In each of these examples, as well as any of thousands and thousands of other novels and films, the surface problem is just that—a surface problem representative of a much deeper, more intensely psychological problem it’s symptomatic of—the story-worthy problem. Can’t have one without the other. This is why many novelists fail. They have a surface problem… but no story-worthy problem. Without that, it’s simply pulp fiction and not much good. It’s just too shallow.
Okay. With me so far? Good. I know that was a bit of a lengthy explanation of what appears to be a simple term—trouble—but it’s important to understand the definitions of the terms we use. We borrow our writer’s terms from the lay language, and too often, the student assumes those definitions are the same and more often than not, they carry additional connotations. I routinely see my new students who see the word “trouble” and just assume it means their story can be about the “bad things in life.” (Usually and more often—the melodramatic bad things like kidnappings, murders, rapes, et al.). Those kinds of troubles can, indeed, work, but there has to be more at stake than simply solving a murder, gaining a lover, etc.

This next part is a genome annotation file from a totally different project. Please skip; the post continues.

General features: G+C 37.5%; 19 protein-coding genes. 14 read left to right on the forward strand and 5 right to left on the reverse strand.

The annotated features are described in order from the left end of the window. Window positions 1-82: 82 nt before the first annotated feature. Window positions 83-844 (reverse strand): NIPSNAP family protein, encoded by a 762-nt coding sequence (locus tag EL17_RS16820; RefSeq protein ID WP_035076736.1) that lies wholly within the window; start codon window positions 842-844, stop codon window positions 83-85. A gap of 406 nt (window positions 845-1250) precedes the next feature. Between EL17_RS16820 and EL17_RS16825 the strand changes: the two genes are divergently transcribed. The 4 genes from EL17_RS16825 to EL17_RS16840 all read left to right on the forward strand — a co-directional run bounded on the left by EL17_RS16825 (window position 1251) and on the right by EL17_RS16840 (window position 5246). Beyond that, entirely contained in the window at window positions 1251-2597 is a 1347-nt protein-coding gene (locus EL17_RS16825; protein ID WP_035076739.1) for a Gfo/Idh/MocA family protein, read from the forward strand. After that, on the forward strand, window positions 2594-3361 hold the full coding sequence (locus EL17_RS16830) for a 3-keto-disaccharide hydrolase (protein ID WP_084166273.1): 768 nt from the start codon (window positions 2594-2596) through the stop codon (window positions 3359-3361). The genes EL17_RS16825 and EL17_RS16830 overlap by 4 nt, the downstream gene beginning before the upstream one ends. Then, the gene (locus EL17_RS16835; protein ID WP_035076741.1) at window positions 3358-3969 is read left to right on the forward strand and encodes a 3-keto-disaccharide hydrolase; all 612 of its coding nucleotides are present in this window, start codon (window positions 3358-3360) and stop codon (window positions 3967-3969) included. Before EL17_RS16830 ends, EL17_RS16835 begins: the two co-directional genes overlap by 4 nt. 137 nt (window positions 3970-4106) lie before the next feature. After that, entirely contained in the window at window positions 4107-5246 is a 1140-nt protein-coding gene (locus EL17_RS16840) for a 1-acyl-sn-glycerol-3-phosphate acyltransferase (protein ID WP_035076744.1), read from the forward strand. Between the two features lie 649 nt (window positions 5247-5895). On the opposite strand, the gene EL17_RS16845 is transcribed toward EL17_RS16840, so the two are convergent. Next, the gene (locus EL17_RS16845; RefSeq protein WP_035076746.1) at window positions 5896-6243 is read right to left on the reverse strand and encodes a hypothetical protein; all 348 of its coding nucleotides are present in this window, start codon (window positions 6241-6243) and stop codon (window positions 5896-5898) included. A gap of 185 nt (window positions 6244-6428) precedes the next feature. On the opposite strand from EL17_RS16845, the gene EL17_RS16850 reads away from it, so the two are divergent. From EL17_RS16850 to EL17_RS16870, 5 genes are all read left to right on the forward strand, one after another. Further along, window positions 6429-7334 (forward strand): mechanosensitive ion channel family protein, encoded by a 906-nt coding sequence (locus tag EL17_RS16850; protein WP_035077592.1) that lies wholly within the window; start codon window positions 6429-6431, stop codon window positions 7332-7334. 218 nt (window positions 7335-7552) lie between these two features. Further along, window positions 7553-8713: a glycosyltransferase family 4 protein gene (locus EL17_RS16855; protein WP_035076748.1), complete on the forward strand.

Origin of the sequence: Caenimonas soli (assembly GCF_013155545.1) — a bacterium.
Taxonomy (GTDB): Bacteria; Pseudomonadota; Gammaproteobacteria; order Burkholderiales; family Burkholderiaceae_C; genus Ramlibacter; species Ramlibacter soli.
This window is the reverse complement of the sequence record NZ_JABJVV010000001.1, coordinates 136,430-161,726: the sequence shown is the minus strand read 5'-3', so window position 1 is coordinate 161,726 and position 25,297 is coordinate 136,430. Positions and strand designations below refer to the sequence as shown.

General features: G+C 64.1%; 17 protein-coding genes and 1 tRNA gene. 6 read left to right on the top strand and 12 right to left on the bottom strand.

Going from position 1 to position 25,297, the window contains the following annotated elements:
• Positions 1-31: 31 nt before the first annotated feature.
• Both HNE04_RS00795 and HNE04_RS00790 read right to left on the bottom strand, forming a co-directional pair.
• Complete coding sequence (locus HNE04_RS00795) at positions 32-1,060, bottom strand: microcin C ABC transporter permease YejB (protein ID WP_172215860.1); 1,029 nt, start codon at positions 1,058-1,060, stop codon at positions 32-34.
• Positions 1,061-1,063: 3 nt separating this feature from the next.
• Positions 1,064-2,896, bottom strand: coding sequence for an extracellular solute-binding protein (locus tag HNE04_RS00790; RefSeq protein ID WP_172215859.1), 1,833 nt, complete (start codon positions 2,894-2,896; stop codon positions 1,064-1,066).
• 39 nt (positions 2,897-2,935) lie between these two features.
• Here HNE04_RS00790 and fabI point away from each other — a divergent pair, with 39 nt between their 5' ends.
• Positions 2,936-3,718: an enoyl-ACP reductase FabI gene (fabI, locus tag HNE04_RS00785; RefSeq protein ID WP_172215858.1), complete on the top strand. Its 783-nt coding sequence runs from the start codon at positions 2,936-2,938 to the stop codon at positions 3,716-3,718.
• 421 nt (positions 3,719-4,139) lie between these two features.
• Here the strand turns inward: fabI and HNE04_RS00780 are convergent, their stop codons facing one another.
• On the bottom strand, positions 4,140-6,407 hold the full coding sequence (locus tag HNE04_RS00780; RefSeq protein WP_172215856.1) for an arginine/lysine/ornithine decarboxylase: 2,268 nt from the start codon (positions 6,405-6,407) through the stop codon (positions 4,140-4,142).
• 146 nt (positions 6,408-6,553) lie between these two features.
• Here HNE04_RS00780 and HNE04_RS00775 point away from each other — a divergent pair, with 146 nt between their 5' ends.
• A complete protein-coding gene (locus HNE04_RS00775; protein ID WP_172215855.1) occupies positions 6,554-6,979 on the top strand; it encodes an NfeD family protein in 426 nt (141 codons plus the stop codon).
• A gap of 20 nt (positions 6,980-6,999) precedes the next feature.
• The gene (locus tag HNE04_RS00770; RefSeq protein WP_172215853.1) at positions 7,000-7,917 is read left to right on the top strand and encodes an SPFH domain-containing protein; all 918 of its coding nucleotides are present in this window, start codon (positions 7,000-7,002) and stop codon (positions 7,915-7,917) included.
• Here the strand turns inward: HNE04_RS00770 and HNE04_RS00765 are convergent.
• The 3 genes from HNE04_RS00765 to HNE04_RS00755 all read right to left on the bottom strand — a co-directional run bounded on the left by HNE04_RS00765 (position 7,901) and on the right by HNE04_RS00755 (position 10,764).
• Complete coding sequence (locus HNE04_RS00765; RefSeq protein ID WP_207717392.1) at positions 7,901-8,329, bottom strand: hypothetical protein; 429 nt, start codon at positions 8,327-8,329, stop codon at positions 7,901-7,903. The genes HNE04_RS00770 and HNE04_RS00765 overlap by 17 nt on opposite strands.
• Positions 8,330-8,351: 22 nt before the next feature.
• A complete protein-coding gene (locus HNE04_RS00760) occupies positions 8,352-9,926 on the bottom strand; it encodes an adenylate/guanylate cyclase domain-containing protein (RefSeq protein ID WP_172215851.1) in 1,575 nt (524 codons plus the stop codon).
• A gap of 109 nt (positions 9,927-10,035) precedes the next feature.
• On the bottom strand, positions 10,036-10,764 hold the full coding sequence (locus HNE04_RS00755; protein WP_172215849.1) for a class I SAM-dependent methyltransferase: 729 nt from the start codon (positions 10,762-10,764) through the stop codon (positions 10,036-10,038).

Inciting incident—where the story begins
Now, if you buy all this, and agree that stories need to begin where the trouble (the surface problem) begins, then that means the story has to begin with the inciting incident. The definition of the inciting incident is: Something that happens to the protagonist that creates and/or reveals the surface problem to the protagonist.